The (co)polymer also may contain a segment that contains cationic moieties selected from ammonium, sulphonium and phosphonium. Ammonium, sulphonium and phosphonium moieties may be introduced into the graft (co)polymer by means known to the skilled artisan. For example, when the (co)polymer contains a residue of N,N-dimethyl-2-aminoethyl (meth)acrylate, the N,N-dimethylamino moieties may be converted to ammonium moieties by mixing an acid, e.g., lactic acid, with the (co)polymer.

When the segment of the (co)polymer contains residues of oxirane functional monomers, such as glycidyl (meth)acrylate, the oxirane groups may be used to introduce sulphonium or phosphonium moieties into the (co)polymer. Sulphonium moieties may be introduced into the (co)polymer by reaction of the oxirane groups with thiodiethanol in the presence of an acid, such as lactic acid. Reaction of the oxirane groups with a phosphine, e.g., triphenyl phosphine or tributyl phosphine, in the presence of an acid, such as lactic acid, results in the introduction of phosphonium moieties into the graft (co)polymer.

The (co)polymer can be a block (co)polymer having one or more segments. In a two-segment (co)polymer, the (co)polymer may have the general formula VIII:

φ-(Ap-Bs-X)t  (VIII)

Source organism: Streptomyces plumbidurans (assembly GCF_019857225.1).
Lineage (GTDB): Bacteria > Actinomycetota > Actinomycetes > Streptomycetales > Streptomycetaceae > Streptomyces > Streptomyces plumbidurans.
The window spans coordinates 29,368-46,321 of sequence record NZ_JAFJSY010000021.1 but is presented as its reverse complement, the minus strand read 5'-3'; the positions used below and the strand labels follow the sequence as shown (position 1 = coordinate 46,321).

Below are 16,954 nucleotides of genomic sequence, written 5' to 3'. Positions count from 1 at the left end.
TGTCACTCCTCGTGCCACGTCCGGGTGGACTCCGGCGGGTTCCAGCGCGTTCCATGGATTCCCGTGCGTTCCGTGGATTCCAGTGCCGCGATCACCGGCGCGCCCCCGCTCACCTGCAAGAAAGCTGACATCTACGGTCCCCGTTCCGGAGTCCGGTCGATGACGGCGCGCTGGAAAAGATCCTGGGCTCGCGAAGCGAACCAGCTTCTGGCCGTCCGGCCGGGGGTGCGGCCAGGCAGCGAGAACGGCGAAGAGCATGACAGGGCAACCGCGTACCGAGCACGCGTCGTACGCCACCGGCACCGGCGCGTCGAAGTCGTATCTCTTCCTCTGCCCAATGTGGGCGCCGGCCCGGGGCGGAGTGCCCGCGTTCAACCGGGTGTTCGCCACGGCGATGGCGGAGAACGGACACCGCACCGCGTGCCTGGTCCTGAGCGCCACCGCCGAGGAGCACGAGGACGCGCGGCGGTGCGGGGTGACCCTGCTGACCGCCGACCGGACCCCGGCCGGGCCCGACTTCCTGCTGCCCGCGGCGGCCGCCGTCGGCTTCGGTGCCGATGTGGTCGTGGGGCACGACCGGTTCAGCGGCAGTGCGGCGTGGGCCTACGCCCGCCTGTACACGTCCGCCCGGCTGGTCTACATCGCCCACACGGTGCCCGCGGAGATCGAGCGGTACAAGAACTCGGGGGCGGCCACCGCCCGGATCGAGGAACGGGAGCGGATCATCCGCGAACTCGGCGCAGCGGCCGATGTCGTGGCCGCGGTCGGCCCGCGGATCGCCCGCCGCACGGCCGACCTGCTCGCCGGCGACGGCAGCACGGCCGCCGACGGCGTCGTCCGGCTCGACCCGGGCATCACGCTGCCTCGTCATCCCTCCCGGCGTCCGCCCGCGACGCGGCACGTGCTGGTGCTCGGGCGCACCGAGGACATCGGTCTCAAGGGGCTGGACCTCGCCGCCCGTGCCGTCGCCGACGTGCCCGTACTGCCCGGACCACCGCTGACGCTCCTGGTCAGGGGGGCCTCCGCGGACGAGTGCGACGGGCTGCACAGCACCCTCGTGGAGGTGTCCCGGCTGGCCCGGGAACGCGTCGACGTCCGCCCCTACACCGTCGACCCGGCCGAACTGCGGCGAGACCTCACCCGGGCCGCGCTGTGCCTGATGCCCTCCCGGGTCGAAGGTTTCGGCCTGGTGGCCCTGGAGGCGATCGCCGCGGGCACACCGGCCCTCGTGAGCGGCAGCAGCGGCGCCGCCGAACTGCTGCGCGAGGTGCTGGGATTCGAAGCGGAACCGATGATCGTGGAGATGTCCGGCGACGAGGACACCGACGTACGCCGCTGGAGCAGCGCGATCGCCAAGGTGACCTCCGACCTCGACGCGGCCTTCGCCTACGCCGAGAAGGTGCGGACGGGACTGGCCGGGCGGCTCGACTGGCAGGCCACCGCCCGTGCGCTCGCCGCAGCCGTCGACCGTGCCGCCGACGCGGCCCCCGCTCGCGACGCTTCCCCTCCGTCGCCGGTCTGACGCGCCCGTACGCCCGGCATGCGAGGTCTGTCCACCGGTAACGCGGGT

where each of A and B in general formula V may represent one or more types of monomer residues, while p and s represent the average total number of A and B residues occurring per block or segment of A residues (A-block or A-segment) and B residues (B-block or B-segment), respectively, t is an integer greater than one and refers to the number of initiator sites present on the initiator, φ is the residue from the initiator and X is a halide. When containing more than one type or species of monomer residue, the A- and B-blocks may each have at least one of random, block, e.g., di-block and tri-block, alternating and gradient architectures. Gradient architecture refers to a sequence of different monomer residues that changes gradually in a systematic and predictable manner along the (co)polymer backbone. For purposes of illustration, an A-block containing 6 residues of methyl methacrylate (MMA) and 6 residues of ethyl methacrylate (EMA), for which p is 12, may have di-block, tetra-block, alternating and gradient architectures as represented in general formulas IX, X, XI, and XII.